Nayla Jiménez Cabezas, Farm to Farmer Network Manager

Nayla was born and raised in Costa Rica surrounded by family and nature, having grown up on seven acres of land that her grandparents restored. She received her BA in Education and Business Administration, and went on to pursue a Master’s in Environmental Education with a focus on organizational sustainability from Goshen College. Nayla has worked as COO of a federally qualified health care center, as a small business development consultant, and as an independent project manager for a variety of organizations and businesses. As Farm to Farmer Network Manager, Nayla is excited to help launch the Farm to Farmer Network, a collaborative model for growing Washington Farmland Trust's land access work to serve more communities across the state. Motivated by her own journey and experiences as a Brown, gay immigrant, Nayla cares deeply about issues of access and equity, and is a strong believer in the transformative power of relationships. Nayla aims to apply these values to her work as she connects with farmers, landowners, and other partners across the state.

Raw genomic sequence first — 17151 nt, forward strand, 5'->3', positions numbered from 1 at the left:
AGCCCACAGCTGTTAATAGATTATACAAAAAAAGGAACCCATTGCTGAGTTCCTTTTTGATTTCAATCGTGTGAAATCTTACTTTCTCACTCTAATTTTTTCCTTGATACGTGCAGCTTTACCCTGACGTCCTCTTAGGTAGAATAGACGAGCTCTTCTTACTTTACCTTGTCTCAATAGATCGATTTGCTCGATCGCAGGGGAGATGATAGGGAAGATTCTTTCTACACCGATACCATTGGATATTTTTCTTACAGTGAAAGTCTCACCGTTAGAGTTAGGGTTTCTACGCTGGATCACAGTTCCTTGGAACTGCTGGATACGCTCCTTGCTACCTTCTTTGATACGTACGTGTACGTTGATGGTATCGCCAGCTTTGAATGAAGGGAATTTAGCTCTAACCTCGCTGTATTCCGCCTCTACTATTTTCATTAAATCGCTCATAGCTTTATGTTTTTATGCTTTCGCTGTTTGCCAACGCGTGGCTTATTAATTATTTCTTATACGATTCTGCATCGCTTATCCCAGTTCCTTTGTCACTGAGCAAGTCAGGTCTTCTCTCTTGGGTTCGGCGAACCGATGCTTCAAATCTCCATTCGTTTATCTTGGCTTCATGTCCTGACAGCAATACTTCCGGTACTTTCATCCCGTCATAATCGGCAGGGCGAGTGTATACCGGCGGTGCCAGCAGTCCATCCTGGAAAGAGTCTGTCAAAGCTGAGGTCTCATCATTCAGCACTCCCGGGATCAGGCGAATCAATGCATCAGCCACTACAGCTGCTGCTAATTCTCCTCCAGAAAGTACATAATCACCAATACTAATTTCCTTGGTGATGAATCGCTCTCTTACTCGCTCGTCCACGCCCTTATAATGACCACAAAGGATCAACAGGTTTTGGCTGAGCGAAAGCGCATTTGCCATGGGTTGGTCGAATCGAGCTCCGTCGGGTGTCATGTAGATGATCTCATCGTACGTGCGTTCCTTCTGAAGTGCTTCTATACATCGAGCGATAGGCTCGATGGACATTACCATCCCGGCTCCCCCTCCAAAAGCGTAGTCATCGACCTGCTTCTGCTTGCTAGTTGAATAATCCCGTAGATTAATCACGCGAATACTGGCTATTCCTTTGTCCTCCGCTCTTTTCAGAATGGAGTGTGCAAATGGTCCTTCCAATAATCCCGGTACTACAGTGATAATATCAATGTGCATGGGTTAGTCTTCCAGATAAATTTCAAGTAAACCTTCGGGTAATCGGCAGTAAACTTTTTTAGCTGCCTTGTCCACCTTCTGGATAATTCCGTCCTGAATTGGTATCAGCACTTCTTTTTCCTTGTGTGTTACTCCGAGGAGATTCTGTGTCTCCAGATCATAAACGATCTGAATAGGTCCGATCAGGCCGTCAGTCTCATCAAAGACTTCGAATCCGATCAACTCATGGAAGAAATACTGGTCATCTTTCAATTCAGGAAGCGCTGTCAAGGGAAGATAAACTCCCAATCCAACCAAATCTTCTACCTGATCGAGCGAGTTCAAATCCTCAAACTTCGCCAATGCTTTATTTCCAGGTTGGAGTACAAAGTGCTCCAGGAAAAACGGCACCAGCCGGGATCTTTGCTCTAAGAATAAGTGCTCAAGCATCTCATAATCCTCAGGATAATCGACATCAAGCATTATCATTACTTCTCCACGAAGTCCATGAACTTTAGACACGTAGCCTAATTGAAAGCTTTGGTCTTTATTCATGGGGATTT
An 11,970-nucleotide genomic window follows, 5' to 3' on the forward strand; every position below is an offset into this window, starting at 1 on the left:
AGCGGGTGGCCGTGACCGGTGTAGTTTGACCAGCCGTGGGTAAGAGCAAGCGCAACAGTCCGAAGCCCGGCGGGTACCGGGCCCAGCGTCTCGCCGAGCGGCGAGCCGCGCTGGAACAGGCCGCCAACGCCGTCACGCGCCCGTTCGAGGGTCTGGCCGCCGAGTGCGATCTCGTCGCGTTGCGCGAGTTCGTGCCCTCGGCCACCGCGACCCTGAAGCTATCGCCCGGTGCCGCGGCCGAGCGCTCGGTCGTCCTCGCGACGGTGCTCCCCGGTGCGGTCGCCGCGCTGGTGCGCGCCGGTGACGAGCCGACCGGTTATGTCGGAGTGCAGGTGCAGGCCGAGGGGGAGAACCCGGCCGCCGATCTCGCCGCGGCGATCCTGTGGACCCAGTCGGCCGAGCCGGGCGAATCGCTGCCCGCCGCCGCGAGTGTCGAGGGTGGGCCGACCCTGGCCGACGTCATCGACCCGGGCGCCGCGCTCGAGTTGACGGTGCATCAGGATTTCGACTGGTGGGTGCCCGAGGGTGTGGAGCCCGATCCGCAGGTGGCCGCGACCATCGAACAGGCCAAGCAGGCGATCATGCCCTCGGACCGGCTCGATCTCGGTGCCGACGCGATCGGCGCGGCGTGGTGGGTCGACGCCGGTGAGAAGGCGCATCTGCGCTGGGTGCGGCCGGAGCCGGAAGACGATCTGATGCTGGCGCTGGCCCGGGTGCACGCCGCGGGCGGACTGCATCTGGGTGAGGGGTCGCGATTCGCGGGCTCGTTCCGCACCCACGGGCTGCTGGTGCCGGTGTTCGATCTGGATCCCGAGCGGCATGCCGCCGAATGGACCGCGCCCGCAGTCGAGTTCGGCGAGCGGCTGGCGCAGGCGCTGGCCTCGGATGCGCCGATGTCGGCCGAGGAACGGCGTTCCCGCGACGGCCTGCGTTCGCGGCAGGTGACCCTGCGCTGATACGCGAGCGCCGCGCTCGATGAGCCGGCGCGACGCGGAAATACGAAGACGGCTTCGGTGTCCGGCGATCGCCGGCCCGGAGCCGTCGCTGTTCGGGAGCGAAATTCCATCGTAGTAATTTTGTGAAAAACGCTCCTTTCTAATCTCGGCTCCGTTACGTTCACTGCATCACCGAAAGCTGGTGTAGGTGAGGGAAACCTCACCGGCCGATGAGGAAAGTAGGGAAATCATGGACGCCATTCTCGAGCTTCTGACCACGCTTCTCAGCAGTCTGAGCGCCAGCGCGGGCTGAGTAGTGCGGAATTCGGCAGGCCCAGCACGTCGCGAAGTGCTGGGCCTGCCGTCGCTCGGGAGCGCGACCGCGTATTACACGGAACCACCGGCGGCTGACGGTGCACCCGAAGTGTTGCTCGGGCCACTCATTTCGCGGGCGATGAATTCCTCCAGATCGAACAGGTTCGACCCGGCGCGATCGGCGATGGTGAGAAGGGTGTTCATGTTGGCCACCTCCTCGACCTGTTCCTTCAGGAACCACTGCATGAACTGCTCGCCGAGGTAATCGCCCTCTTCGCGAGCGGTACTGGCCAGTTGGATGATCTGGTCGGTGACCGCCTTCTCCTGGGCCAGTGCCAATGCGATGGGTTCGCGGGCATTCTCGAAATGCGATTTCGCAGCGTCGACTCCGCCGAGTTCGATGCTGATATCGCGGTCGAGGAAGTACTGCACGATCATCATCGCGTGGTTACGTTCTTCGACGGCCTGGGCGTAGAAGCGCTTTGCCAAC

Emily Trabolsi, Farm to Farmer Coordinator (Statewide)

Emily brings nearly a decade of experience working on local farms and at farmers markets to her role as Statewide Coordinator of the Trust’s Farm to Farmer program. Emily is passionate about uplifting local producers, strengthening the food system, and creating access to community resources for the “forseedable” future. Prior to joining the Trust, Emily served as a Retail Sales Coordinator for Oxbow Farm & Conservation Center, where she spent time implementing creative and sustainable land management strategies and cultivating a diverse and prolific network of good food advocates working to re-define our relationship with seasonal food. Emily received her BA in Environmental Education, Agroecology, and Sustainable Agriculture from Western Washington University. Outside of farming, Emily loves backpacking and hiking in the great outdoors, voraciously reading, laughing, cold water swimming, and cooking meals with family and friends.

Mark Bowman, Farm to Farmer Coordinator (North Olympic Peninsula)